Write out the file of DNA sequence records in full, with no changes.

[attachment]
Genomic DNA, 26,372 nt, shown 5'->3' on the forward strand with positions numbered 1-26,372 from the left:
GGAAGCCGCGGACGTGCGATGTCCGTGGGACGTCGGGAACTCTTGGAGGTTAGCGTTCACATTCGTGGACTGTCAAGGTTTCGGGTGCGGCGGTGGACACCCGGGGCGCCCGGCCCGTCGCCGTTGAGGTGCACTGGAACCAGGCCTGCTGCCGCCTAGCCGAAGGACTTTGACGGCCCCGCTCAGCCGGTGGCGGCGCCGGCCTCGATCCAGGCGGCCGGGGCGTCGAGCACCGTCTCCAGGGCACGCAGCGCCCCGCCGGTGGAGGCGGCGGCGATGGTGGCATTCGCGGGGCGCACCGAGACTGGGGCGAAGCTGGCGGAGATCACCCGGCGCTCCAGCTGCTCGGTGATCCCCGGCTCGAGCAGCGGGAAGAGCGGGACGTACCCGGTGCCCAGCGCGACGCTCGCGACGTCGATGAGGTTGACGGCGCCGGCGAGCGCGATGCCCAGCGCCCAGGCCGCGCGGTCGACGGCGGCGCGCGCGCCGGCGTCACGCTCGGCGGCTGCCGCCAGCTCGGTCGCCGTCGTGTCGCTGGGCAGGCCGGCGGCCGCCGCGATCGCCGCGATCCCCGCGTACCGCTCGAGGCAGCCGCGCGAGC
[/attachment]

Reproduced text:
Genomic DNA, 26,372 nt, shown 5'->3' on the forward strand with positions numbered 1-26,372 from the left:
GGAAGCCGCGGACGTGCGATGTCCGTGGGACGTCGGGAACTCTTGGAGGTTAGCGTTCACATTCGTGGACTGTCAAGGTTTCGGGTGCGGCGGTGGACACCCGGGGCGCCCGGCCCGTCGCCGTTGAGGTGCACTGGAACCAGGCCTGCTGCCGCCTAGCCGAAGGACTTTGACGGCCCCGCTCAGCCGGTGGCGGCGCCGGCCTCGATCCAGGCGGCCGGGGCGTCGAGCACCGTCTCCAGGGCACGCAGCGCCCCGCCGGTGGAGGCGGCGGCGATGGTGGCATTCGCGGGGCGCACCGAGACTGGGGCGAAGCTGGCGGAGATCACCCGGCGCTCCAGCTGCTCGGTGATCCCCGGCTCGAGCAGCGGGAAGAGCGGGACGTACCCGGTGCCCAGCGCGACGCTCGCGACGTCGATGAGGTTGACGGCGCCGGCGAGCGCGATGCCCAGCGCCCAGGCCGCGCGGTCGACGGCGGCGCGCGCGCCGGCGTCACGCTCGGCGGCTGCCGCCAGCTCGGTCGCCGTCGTGTCGCTGGGCAGGCCGGCGGCCGCCGCGATCGCCGCGATCCCCGCGTACCGCTCGAGGCAGCCGCGCGAGC